There are other symptoms of a cold that are less common than the widely recognized runny nose. One type of cold you don’t often hear about is the one that moves into one or both ears. While you might generally think of colds as harmless, here’s why this ear-related cold symptom should never be disregarded.
What does it feel like when you have a cold in your ear?
It’s not abnormal to feel some congestion in your ears when you’re experiencing a common cold. After all, your sinuses and ears are linked. Normally, when you use a decongestant for sinus relief, this blockage will also be alleviated.
But if you experience pain inside the ears, this is something you shouldn’t ever dismiss, even when you have a cold. If the cold goes into the ear, the eardrum can become infected. And that will cause inflammation. Inflammation is an immune reaction that causes fluid to accumulate on the outside of the eardrum. Frequently, a slow leaking fluid accompanies this inflammation. This leak is most apparent when you sleep on your side because the leak is so gradual.
This is known as conductive hearing loss and impacts how well you hear over the short term. Regrettably, it can also cause the eardrum to burst, which results in long-term hearing loss. Sensorineural hearing loss, which is injury to the nerves of the ear, can then occur.
It could be costly if you wait
If you’re experiencing ear pain, get your ears checked by us. It’s not unusual for a primary care doctor to wait until the cold goes away because they assume the ear pain will clear up with it. A patient might not even remember to mention that they’re feeling actual ear pain. But if you’re feeling pain, the infection has advanced to a point where it is most likely doing damage to the ear. It’s paramount that the ear infection be treated promptly to prevent further damage.
Many people who experience ear pain during a cold, get over their cold only to find that the ear pain remains. Most individuals typically decide to see a hearing specialist at this point. But by this time, a considerable amount of damage has already been done. This damage often leads to permanent hearing loss, especially if you’re at risk of ear infections.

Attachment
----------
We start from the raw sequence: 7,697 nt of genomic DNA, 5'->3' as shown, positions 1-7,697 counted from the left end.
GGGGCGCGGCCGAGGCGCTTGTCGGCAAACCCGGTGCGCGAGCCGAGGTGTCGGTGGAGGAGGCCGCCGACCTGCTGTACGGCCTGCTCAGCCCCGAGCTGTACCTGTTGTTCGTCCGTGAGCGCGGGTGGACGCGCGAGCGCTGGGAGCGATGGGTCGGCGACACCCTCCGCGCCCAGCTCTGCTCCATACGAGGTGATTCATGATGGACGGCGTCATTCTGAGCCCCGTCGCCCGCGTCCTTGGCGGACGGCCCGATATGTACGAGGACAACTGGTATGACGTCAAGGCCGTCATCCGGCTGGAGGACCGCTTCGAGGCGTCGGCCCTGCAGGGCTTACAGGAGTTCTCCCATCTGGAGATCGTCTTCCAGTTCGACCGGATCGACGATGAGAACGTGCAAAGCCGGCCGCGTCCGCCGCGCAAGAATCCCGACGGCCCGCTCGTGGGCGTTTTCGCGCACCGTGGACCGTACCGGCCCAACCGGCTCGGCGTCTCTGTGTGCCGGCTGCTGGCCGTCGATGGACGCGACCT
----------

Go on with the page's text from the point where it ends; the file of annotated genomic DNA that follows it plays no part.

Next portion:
Each time you have an infection, eardrum perforations and scar tissue can happen which, over time, can affect hearing acuity. In a normal, healthy person, the eardrum serves as a barrier between the middle ear and inner ear. Ear infections that were once restricted to the middle ear can get into the inner ear if the eardrum is lacerated even once. When the infection enters the inner ear, it can permanently harm the nerve cells needed to hear.
If you waited to get that ear infection treated, what should you do?
Don’t beat yourself up. Most people just assume ear pain with a cold is normal when it really points to a much more serious cold infection. If you’re dealing with continued hearing loss after a cold, it’s best to make an appointment with us sooner rather than later.
We will determine if you’re coping with conductive, or temporary hearing loss. If this is the case, you might have a blockage in your ear that needs to be removed by a professional. If you’re dealing with sensorineural, or irreversible hearing loss, there are treatment options, including new hearing technology, that we can help you with.
If you’re having trouble hearing after a cold, schedule an appointment asap.